Comparing Destruction in Steinbeck's Flight and London's To Build a Fire

Comparing Destruction in Steinbeck's Flight and London's To Build a Fire

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Journey to Destruction in Steinbeck's Flight and London's To Build a Fire


Not many people have to face death in the cold wasteland of the Arctic or rugged mountains of California, but Pepe and "the man" do. Although the ironic destruction of Pepe and the man were caused by relentless forces of nature, their attitudes and reasons for going on their journeys differed.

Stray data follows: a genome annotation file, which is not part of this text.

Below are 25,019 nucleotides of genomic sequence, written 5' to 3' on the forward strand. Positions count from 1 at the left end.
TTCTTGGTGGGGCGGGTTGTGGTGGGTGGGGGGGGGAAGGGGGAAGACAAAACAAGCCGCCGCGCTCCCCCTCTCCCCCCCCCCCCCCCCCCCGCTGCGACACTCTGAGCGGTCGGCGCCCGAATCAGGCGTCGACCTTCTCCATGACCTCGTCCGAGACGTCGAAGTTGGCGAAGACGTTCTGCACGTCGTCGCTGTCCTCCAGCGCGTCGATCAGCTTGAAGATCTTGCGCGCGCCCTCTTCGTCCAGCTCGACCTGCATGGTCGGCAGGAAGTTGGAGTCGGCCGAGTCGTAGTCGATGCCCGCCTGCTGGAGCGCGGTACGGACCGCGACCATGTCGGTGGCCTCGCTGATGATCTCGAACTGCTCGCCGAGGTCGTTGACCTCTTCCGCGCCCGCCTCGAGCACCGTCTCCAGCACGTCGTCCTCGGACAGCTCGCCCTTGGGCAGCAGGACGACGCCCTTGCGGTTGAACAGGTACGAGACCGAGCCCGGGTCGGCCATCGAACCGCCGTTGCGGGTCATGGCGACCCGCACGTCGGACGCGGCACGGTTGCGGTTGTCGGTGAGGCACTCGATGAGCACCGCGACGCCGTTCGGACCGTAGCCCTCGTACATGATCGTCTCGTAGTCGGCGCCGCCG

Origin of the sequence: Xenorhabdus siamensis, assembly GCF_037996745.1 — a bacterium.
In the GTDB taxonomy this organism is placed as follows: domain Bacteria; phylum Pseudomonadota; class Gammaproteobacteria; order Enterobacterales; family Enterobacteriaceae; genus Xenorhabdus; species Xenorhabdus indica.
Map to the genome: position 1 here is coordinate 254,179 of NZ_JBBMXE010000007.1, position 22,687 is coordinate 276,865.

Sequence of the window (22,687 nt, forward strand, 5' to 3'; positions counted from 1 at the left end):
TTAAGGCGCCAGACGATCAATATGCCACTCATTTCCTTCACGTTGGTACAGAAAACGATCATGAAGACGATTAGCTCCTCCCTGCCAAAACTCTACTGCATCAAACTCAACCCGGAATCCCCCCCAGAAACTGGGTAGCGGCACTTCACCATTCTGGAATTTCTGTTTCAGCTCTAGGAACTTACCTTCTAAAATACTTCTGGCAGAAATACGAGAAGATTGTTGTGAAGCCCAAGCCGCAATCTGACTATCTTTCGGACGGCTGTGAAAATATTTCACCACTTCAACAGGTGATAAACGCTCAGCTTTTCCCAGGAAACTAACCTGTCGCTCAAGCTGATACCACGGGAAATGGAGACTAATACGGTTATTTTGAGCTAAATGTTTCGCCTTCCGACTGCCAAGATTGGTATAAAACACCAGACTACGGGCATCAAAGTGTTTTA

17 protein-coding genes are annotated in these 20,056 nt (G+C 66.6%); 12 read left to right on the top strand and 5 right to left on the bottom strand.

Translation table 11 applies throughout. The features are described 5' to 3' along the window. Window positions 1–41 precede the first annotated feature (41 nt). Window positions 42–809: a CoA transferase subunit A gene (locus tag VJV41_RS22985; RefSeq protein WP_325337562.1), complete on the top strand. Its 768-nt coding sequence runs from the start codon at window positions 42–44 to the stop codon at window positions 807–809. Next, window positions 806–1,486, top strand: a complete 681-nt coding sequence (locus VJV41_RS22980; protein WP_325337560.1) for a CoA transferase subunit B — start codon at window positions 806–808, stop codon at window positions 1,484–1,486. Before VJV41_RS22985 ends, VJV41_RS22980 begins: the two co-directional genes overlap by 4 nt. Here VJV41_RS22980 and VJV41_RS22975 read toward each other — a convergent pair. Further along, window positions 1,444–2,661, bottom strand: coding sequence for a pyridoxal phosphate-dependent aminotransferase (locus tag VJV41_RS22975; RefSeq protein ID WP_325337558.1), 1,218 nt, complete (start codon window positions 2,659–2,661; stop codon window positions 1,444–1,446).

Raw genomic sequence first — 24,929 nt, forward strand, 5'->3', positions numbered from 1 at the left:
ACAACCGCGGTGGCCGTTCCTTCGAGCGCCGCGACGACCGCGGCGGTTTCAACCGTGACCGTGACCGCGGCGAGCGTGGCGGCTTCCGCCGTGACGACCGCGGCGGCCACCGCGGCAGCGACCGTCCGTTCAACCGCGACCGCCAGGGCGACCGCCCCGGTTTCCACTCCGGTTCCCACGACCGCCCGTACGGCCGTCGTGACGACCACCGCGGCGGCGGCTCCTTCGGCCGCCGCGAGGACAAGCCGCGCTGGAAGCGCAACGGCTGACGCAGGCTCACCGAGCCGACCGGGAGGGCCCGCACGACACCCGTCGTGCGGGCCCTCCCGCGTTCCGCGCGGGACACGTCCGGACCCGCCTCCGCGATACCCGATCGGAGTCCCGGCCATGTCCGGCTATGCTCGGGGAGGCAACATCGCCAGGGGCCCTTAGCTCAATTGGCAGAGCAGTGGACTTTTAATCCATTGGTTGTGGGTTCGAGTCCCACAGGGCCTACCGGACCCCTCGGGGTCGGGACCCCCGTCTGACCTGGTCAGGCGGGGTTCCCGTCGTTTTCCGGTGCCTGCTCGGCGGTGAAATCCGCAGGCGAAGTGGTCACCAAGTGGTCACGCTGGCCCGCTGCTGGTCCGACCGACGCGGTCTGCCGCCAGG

The setting in both stories consisted of extreme climate and conditions. In Flight the climate was desert hot during the day and chilling cold at night. "The Torres family had their farm, a few sloping acres above a cliff that dropped to the brown reefs and to the hissing white waters of the ocean. Behind the farm the stone mountains stood up against the sky." Pepe spent his last days in the mountains where the conditions were harsh. "His throat was almost closed with thirst. He crawled into the heavy brush feeling with his fingers for water. "There was no water in the bed of the stream, only damp earth." In contrast, the climate in "To Build a Fire" was frigidly cold. "Day had broken cold and gray, ...

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